Make-A-Wish sent us to Hawaii in April. We felt like it was the celebration after the past couple years of sorrow and struggle. After months of dreamy kidney health, it now feels like the trip was a lovely end to yet another chapter in our ongoing novel. A couple months ago, someone jokingly asked how they could get a free trip to Hawaii. I laughed and said all they had to do was have a dying child. I didn't think anything of it at the time. It was only later that, while outwardly I was smiling and joking, inside the exchange stung. Up until our trip to Hawaii, we didn't come face to face with the reality that Evelyn is always on borrowed time. Evelyn's official status of "end stage kidney failure" (which qualifies her as critically ill and therefore a candidate for a wish) felt remote and casual--something I could dismiss for the most part. After nine months of dreamy health, in July we hit a rough patch with a UTI that turned septic (E. coli went into her blood). She was admitted to the hospital for a week. Her nephrologist was quite concerned by how quickly the infection went into her blood so we did some tests (an ultrasound and VCUG for those medically interested) and found that her kidney reflux, which had caused much of the damage to her native kidneys, was now inflicting damage on the transplanted kidney. Needless to say, Keith and I both were quite shaken by this news. We asked ourselves (and the doctors) if this meant we were back to square one. I was ready to hit the panic button (Was dialysis right around the corner?). Our transplant team sent us back to urology for their assessment. They recommended a non-invasive temporary treatment called deflux (Essentially, they insert some filler into Evelyn’s ureter to stop the urine from going back into her kidneys). We chose to do this instead of the more risky but more successful open surgery of reattaching the transplanted kidney to her bladder. The surgery didn’t go as planned. In rare cases the deflux filler can block the flow of urine to the bladder and cause a back up into the kidney. Poor Evelyn is one rare girl. So we were back in for emergency surgery a couple nights later to remove the blockage and place a stint (a plastic piece between the kidney and bladder. She had one right after transplant, as well.) This means that we’ll be back in to remove the temporary stint on Halloween, her first anniversary.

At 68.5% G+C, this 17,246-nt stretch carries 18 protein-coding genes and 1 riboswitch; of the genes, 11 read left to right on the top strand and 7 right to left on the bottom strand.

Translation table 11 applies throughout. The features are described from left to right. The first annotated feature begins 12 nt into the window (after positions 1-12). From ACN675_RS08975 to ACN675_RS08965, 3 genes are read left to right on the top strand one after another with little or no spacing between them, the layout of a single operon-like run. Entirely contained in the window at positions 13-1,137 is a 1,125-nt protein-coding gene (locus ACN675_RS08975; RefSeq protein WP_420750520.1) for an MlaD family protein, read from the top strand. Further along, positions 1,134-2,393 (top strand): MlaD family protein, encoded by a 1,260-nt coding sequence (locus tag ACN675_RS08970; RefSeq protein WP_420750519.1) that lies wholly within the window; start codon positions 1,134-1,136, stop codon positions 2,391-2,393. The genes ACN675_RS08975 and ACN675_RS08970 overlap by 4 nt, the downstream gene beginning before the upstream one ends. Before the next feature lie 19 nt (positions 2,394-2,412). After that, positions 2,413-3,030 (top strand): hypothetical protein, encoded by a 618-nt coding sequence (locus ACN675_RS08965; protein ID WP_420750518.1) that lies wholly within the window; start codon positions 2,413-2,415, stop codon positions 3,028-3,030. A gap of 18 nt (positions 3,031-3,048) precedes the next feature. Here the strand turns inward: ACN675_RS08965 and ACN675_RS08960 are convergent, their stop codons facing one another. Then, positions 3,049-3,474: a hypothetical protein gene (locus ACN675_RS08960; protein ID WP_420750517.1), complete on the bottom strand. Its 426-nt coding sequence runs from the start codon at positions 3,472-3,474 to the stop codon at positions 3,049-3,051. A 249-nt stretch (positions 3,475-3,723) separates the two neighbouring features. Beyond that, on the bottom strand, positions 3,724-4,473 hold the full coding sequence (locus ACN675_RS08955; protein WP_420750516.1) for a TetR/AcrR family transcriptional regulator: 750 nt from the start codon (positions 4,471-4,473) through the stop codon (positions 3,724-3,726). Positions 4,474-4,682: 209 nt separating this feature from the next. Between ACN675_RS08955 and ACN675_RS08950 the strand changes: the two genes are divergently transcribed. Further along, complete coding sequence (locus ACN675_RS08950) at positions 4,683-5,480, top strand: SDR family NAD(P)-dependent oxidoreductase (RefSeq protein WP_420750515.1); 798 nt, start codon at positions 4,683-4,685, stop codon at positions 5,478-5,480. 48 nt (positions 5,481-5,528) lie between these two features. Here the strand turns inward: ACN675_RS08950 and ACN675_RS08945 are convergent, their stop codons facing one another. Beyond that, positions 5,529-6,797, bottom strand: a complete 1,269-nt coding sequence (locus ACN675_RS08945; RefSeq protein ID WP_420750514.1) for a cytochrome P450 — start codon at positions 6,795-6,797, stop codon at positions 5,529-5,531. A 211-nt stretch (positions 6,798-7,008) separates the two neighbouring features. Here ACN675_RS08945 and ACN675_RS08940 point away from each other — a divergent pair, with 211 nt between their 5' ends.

Even though Evelyn will spend another Halloween in the hospital, she is doing wonderfully. We couldn’t be happier with this past year. She is lively, energetic, and sometimes mischievous. She's reached the 75% in height. Her g-tube is out and she meets her 1.5 liter of liquid per day goal all on her own 3 year old will. The past few months were a sober reminder that Evelyn is chronically ill. She (and her family) always live under a shadow of illness that never goes away. But just like when the clouds cover the sun on a summer day, then move on and the sun reappears with warmth and glory, so do our lives.